Bloomberg has been reporting on the Spanish budget deficit all year, so you would think that they would be in a position to verify the numbers being reported by the Spanish Finance Ministry. Alas, the news agency does not read its own articles, which show that Spain is fudging the numbers.
Ministry data showed the budget deficit being 4.37% through November. I wrote a post on the history of deficit reporting here
All of the cites for the numbers that I am sharing with you are in that post. I relied on Bloomberg for ALL of the numbers:
- The deficit was 4.04% for the first half of the year. http://www.bloomberg.com/news/2012-08-01/andalusia-challenges-spain-debt-caps-meant-to-deepen-budget-cuts.html
- Through July, the deficit rose to 4.6%. http://www.bloomberg.com/news/2012-08-31/catalonia-cut-to-junk-as-spain-bails-out-bankia-deficit-swells.html
- Then, the deficit only rises .17% through September to 4.77% in the midst of an economic depression with 25% unemployment. http://www.bloomberg.com/news/2012-10-29/spain-s-pain-seen-intensifying-as-slump-deepens-plight.html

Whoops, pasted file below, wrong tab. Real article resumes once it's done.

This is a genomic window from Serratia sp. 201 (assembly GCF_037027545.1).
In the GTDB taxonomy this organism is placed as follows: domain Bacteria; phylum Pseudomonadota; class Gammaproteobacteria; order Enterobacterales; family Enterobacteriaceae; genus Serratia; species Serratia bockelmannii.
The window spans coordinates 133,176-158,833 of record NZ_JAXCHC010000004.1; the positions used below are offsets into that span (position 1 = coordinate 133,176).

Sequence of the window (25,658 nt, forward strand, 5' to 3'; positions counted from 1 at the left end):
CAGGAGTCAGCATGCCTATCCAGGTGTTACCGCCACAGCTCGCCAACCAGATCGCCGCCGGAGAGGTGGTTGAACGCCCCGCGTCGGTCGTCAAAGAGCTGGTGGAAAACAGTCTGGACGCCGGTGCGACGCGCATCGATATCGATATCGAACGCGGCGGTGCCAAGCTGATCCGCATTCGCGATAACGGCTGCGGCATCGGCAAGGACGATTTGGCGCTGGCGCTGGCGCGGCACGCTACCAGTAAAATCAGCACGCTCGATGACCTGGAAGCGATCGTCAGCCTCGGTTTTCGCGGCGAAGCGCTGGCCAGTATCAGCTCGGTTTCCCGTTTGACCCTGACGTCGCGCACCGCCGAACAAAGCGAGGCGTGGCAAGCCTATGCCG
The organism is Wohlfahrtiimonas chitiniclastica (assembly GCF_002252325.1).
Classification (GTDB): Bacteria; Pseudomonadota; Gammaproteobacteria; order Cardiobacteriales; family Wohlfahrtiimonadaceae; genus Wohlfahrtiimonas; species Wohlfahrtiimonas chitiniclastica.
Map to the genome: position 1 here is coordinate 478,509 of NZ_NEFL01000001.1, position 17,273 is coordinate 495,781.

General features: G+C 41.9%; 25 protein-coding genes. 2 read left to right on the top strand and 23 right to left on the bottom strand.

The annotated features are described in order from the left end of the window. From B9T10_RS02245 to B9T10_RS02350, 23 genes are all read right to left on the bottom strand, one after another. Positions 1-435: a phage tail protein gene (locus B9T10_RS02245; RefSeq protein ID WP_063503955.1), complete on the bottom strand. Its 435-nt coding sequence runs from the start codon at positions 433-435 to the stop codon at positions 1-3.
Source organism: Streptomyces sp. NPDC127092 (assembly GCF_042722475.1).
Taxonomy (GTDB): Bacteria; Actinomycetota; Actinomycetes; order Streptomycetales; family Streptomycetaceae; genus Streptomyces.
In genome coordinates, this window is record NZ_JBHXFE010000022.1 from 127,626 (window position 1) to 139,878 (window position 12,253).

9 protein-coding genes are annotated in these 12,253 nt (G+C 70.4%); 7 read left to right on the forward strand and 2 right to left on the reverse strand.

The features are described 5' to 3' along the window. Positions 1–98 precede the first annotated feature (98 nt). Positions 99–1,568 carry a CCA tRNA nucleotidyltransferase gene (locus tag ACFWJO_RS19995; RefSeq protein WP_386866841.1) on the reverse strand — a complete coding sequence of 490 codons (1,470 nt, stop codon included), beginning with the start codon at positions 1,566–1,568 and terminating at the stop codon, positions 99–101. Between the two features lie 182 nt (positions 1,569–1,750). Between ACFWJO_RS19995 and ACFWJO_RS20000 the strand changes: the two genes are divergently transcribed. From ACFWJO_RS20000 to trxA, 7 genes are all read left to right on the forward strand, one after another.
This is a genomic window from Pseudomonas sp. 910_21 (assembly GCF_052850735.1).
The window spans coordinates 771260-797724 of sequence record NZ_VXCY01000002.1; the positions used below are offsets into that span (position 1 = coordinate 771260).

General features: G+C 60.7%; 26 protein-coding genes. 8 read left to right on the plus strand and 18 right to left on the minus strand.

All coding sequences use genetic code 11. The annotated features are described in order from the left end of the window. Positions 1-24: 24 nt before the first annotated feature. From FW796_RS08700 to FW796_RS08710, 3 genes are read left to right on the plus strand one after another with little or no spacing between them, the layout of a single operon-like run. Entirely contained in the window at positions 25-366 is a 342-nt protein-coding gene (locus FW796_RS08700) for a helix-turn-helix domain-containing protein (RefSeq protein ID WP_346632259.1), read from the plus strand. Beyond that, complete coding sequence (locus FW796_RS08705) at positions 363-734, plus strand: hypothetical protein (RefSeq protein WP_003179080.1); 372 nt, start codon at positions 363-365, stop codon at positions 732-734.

- Since September, economic conditions have not improved despite rising exports, but Spain managed to run a surplus large enough to reduce the deficit .4% to 4.37%.
Somehow, Spain is massaging the numbers. In a few months, it will revise the 2012 budget deficit upwards while no one is looking.
In the meantime, keep in mind that the budget deficit does not include the cost of a €100bn bank bailout. Next year, Spain will have to sell many more bonds than is anticipated to cover this year’s larger budget shortfall, the increasing cost of the bank bailout and the financing needs of the regions.